All statistics conducted with the data were run using the Statistical Package for the Social Sciences (SPSS 19.0). Differences across the four feeding styles on emotional climate ratings, behavioral feeding practices, and child BMI were examined through multivariate general linear modeling using MANOVA or MANCOVA. A 2 X 4 MANOVA (ethnicity X feeding style) was run on the emotional climate variables; three MANCOVAs, controlling for meal length, were run on the behavioral feeding practice variables. Because preliminary analyses of the global ratings and feeding practices revealed no significant main effects or interactions involving child gender, child BMI status, or maternal BMI status, these variables were not included as independent variables in these analyses (unfortunately, the sample size prevented examination of the four-way interaction between weight status, gender, ethnicity, and feeding style). To provide a reliable estimate of maternal feeding styles, the global rating and feeding practice variables were averaged across all three meals per family. Estimated marginal means were calculated at the mean meal length (17.5 minutes). A 2 X 2 X 4 MANOVA (ethnicity X gender X feeding style) was run on the child's BMI z score (normed for age and gender). Approximate F statistics were calculated using Rao's transformation of Wilk's lambda. All significant multivariate effects were followed up by examining the corresponding univariate effects. Significant univariate feeding style effects were followed up with least significant differences post hoc tests. To control for Type 1 error, univariate effects (ANOVAs) were examined only if the corresponding multivariate effects (MANOVA or MANCOVA) were significant at the p < .05 level. However, given the exploratory nature of the analyses, the p < .10 level was used for all follow-up ANOVAs and post hoc tests .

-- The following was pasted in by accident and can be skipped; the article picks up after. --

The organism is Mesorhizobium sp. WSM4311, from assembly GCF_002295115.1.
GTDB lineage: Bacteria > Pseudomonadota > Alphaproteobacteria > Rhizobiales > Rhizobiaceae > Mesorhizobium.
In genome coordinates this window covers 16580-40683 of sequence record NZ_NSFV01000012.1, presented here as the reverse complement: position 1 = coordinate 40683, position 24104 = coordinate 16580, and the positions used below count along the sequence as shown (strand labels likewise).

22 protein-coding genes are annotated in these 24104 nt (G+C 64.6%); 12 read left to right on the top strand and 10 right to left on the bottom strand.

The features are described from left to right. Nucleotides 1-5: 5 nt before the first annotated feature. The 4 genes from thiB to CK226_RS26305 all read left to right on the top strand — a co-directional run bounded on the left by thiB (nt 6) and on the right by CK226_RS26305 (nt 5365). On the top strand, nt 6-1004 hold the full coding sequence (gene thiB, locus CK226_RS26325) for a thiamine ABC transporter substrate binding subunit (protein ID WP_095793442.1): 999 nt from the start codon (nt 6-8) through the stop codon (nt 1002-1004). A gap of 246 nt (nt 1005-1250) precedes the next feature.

Relationship between Feeding Styles and Observed Global Emotional Climate Variables
A 2 X 4 MANOVA (ethnicity X feeding style) was conducted on the four parent emotional climate variables. The MANOVA analysis yielded significant main effects for feeding styles, F(12,439) = 3.74, p < .001, and ethnicity, F(4,166) = 8.85, p < .001. Two univariate main effects were significant for ethnicity: positive affect, F(1,169) = 35.09, p < .001, with Hispanic parents scoring higher (M = 2.24, SD = .60) than African-American parents (M = 1.72, SD = .46) and detachment, F(1,169) = 4.67, p < .05, with African-American parents scoring higher (M = 2.20, SD = .96) than Hispanic parents (M = 1.80, SD = .87).